Quantum phase transition observed for the first time

 
‎Monday, ‎February ‎6, ‎2017, ‏‎6:12:32 AMGo to full article
Klosterneuburg, Austria (SPX) Feb 03, 2017
A group of scientists led by Johannes Fink from the Institute of Science and Technology Austria (IST Austria) reported the first experimental observation of a first-order phase transition in a dissipative quantum system. Phase transitions are something we often encounter in everyday life when we watch the change of the state of matter, for example the freezing of water at the critical temperatur
 

Understanding breakups

 
‎Monday, ‎February ‎6, ‎2017, ‏‎6:12:32 AMGo to full article
Washington DC (SPX) Feb 01, 2017
As interest and demand for nanotechnology continues to rise, so will the need for nanoscale printing and spraying, which relies on depositing tiny drops of liquid onto a surface. Now researchers from Tsinghua University in Beijing have developed a new theory that describes how such a nanosized droplet deforms and breaks up when it strikes a surface. The model, discussed in their publicatio
 

The shape of melting in two dimensions

 
‎Monday, ‎February ‎6, ‎2017, ‏‎6:12:32 AMGo to full article
Oak Ridge TN (SPX) Feb 03, 2017
Snow falls in winter and melts in spring, but what drives the phase change in between? Although melting is a familiar phenomenon encountered in everyday life, playing a part in many industrial and commercial processes, much remains to be discovered about this transformation at a fundamental level. In 2015, a team led by the University of Michigan's Sharon Glotzer used high-performance comp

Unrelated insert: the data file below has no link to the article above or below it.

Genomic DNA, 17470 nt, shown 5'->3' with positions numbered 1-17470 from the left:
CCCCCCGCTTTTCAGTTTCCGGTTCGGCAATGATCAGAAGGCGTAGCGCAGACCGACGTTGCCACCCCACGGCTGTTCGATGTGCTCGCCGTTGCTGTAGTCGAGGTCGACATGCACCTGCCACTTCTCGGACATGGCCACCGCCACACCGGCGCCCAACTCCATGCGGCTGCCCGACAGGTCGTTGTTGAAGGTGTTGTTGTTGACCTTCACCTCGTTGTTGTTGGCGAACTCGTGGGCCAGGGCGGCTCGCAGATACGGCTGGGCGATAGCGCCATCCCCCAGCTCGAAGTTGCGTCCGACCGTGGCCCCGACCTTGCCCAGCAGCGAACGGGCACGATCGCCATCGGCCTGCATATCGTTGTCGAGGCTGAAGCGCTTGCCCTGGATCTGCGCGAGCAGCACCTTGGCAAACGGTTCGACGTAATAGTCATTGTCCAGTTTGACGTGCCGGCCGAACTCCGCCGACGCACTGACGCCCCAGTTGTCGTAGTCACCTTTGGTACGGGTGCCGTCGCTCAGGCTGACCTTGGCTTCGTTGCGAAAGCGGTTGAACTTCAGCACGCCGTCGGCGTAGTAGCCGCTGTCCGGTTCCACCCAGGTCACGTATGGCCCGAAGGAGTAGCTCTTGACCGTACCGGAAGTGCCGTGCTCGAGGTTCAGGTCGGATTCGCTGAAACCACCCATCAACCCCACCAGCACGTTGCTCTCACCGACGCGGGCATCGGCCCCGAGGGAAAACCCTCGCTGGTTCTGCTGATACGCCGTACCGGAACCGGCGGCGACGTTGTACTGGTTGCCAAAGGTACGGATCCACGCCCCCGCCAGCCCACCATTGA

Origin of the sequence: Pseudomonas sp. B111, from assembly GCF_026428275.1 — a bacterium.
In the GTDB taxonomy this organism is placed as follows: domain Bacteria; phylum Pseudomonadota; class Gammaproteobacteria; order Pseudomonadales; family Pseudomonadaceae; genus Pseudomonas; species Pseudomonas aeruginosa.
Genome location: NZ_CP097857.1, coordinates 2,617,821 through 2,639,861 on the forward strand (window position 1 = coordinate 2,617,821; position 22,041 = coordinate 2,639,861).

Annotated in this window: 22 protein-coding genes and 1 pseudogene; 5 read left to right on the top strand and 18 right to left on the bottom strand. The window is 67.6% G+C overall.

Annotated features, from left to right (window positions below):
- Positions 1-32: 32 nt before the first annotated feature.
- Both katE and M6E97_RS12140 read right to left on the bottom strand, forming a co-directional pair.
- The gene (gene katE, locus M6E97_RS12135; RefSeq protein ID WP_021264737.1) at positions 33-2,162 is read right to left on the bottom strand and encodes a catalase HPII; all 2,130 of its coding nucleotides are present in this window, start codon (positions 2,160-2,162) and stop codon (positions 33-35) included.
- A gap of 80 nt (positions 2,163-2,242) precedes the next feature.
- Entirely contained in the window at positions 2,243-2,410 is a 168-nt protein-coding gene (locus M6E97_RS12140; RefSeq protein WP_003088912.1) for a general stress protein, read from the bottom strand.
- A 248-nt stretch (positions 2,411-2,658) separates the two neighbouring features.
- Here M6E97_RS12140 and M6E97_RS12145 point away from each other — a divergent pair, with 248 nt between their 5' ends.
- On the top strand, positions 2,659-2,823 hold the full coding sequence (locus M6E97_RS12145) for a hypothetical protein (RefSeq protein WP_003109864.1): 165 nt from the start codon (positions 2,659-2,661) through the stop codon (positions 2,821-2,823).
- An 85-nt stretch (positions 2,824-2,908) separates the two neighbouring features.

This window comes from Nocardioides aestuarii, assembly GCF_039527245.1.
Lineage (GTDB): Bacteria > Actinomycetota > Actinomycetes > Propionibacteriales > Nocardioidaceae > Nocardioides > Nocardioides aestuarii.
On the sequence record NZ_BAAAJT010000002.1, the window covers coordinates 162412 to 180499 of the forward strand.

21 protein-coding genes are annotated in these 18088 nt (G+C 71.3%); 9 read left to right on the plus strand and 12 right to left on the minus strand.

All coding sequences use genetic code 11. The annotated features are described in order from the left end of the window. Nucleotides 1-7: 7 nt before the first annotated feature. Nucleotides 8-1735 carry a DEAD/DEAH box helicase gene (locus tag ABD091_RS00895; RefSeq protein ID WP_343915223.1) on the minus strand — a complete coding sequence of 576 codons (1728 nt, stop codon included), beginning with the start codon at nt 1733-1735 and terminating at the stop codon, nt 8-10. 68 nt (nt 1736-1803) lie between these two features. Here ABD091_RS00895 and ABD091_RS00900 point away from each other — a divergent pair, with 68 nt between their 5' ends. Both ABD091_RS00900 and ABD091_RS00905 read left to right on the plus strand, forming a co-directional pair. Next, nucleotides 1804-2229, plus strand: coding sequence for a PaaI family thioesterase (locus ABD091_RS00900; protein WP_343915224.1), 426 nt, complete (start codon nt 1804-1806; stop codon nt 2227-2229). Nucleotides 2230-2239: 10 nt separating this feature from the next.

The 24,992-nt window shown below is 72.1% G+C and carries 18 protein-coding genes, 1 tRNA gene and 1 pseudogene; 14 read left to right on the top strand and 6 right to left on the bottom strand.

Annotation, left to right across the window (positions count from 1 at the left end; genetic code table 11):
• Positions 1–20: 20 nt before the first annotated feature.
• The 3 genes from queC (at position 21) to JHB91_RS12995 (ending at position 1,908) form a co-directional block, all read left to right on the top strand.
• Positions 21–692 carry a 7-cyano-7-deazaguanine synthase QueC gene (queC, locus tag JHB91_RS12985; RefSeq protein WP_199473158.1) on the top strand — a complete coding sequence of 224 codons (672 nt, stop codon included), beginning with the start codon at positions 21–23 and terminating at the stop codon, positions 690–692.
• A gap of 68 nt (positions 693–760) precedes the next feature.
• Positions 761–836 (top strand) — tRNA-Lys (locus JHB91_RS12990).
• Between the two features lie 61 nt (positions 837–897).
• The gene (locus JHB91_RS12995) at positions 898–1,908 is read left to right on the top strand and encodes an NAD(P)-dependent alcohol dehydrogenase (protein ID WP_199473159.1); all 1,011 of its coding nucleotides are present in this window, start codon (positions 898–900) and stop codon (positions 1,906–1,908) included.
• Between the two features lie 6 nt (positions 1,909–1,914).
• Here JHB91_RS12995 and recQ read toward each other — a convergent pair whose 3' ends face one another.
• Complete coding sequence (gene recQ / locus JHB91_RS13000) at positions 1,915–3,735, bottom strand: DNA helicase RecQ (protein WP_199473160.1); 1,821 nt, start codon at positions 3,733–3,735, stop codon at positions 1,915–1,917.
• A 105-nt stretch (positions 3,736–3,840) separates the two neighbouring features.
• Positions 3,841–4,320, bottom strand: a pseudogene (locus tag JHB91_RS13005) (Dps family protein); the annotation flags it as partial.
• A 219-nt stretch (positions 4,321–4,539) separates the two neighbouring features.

1,000 times more efficient nano-LED opens door to faster microchips

 
‎Monday, ‎February ‎6, ‎2017, ‏‎6:12:32 AMGo to full article
Eindhoven, Netherlands (SPX) Feb 03, 2017
The electronic data connections within and between microchips are increasingly becoming a bottleneck in the exponential growth of data traffic worldwide. Optical connections are the obvious successors but optical data transmission requires an adequate nanoscale light source, and this has been lacking. Scientists at Eindhoven University of Technology (TU/e) now have created a light source t
 

Radiation level in Fukushima plant at record high

 
‎Monday, ‎February ‎6, ‎2017, ‏‎6:12:32 AMGo to full article
Tokyo (AFP) Feb 3, 2017
/> Radiation levels inside a stricken reactor at Japan's Fukushima nuclear plant have hit a record high capable of shutting down robots, in the latest challenge to efforts aimed at dismantling the disaster-hit facility. Radiation levels inside the plant's No. 2 reactor were estimated at 530 sieverts per hour at one spot, Tokyo Electric Power Co (TEPCO) said Thursday after analysing images t